The side-effect of Facebook is clicking on things. This works to the site’s advantage, since it’s a tool for sharing information, collating recommendations from friends that come loaded with a kind of social authority. There are interesting posts I’ve read purely because they were linked to on Facebook. Stuff I’d never find on my own, or even consider searching for it.
There are people who find their way here, most days, in much the same way.
This is one of the reasons I go to Facebook. Why it replaces my carefully curated RSS feeds, some days, when I’m feeling particularly lazy.
Yesterday I found myself hovering over a link where a poster took Australian gossip magazines to task for their portrayal of two local celebrities. An automatic reaction on my part – if there is a link, and it’s vaguely interesting, then I’m inclined to click on it. Facebook isn’t inherently interesting in and of itself; it’s at it’s best when there is conversation. Interaction. Connection with others. It cannot be consumed passively in a way that is satisfying for me.
But I have no interest in the local magazines, or the celebrities in question. I had no interest in joining the conversation. I was clicking it ’cause it was there, ’cause a conversation was happening and I didn’t want to be left out.
This bothers me about Facebook. It’s not just the things shared on my feed by friends – their advertising algorithm has become too good, able to play to my darker impulses and deliver me things I’m willing to click upon. Links that take me to content mills where a simple list-post is split over fifteen goddamn pages, each of them filled with advertising and little that’s truly worth reading.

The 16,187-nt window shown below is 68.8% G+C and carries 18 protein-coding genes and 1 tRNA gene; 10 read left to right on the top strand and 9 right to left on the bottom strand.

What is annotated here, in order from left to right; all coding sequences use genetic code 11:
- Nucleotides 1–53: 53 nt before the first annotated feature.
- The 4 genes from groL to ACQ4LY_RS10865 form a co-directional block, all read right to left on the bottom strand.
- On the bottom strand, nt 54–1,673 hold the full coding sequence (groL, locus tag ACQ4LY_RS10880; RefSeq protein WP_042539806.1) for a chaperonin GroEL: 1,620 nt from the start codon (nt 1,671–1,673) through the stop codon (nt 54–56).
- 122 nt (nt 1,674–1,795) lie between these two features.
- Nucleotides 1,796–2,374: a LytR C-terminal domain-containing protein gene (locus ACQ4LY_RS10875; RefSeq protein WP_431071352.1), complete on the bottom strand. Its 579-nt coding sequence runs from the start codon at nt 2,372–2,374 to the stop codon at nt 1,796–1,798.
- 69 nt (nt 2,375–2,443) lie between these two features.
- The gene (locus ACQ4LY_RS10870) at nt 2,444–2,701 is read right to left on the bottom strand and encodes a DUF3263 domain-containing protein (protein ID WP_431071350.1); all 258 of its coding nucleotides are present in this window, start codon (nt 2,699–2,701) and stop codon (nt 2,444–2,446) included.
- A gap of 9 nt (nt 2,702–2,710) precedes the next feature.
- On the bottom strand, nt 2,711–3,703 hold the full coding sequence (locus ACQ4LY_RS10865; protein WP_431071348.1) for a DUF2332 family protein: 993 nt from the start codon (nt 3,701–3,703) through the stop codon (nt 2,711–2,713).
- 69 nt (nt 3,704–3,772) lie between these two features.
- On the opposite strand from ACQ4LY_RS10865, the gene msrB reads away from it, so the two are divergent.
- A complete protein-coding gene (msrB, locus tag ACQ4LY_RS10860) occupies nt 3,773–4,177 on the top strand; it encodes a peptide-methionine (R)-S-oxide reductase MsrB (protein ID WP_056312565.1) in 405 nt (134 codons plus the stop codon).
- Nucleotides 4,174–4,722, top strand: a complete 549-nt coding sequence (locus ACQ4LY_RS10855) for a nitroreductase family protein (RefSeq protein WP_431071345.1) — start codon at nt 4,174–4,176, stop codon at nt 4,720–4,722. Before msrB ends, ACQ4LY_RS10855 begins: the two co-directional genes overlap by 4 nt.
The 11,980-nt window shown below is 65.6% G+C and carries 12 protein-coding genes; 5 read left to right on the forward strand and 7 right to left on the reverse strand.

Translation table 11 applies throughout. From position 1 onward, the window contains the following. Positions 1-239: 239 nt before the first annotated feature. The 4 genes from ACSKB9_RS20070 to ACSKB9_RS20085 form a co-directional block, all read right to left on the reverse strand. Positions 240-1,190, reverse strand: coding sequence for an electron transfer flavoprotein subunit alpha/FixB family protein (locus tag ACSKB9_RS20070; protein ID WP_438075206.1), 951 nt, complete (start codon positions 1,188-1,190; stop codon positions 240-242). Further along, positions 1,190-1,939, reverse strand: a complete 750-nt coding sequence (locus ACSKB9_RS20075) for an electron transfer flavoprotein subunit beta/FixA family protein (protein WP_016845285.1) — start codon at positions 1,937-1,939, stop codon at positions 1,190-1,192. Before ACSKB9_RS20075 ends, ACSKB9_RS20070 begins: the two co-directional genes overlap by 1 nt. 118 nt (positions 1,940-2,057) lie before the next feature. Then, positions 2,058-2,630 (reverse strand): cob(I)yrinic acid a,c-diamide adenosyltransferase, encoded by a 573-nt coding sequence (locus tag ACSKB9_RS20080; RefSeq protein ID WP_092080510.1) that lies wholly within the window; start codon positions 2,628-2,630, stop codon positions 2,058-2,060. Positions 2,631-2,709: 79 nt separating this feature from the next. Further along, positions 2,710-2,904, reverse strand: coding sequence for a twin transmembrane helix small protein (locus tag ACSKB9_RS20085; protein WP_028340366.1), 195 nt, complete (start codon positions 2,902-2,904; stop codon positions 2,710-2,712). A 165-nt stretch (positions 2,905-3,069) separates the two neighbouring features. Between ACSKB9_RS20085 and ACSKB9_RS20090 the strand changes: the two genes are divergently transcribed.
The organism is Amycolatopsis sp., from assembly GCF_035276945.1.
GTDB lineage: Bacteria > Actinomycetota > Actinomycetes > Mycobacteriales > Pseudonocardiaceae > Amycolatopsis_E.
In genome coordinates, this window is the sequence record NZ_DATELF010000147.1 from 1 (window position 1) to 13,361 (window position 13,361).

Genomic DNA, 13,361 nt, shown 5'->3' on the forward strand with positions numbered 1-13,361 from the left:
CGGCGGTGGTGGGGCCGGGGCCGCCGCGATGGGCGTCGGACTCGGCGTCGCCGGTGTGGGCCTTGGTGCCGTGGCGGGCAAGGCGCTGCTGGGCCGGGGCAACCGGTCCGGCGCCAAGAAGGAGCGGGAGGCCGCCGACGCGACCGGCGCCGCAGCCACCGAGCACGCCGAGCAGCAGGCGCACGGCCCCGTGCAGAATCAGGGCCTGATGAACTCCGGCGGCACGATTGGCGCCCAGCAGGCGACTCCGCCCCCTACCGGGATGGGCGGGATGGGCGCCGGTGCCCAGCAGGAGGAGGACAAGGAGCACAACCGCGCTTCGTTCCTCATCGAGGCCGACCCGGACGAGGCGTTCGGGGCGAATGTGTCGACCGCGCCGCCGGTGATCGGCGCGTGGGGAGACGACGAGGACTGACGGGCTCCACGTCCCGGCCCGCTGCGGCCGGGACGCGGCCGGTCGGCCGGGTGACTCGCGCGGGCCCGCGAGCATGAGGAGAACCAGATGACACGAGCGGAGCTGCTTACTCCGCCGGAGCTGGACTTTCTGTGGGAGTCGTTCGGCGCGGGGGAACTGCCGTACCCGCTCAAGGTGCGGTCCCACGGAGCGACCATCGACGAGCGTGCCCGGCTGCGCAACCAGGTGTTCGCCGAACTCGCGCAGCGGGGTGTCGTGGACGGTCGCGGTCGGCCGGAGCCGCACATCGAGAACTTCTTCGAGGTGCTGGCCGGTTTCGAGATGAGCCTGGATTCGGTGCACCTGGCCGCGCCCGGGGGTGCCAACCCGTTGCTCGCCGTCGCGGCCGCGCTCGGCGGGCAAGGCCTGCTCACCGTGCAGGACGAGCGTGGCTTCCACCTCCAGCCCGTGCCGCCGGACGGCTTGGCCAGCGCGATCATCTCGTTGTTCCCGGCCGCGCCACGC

Facebook is smarter than I am, now. The signal to noise is high. Not yet unbearable, but I can see that day coming. Facebook has become a place of habitual behaviour. It’s a place I visit because it’s a habit, more than any particular desire to be there. It’s a steady stream of little pleasures that come from connection, and snark, and Pavlovian rewards systems.
Facebook’s particular genius is reading who I am at the moment, and catering to those desires. It’s all about the little hit, the micro-reward, the dopamine economy. But my usage is dropping. Still registering in the hours of time there, every week, but it’s in the single-digits when it started in the double.
Facebook’s failure, in the end, will be the gulf that’s generated – the moments where I think, when did I become this guy? How do I stop this?
My threshold for being the guy who clicks gets lower every week.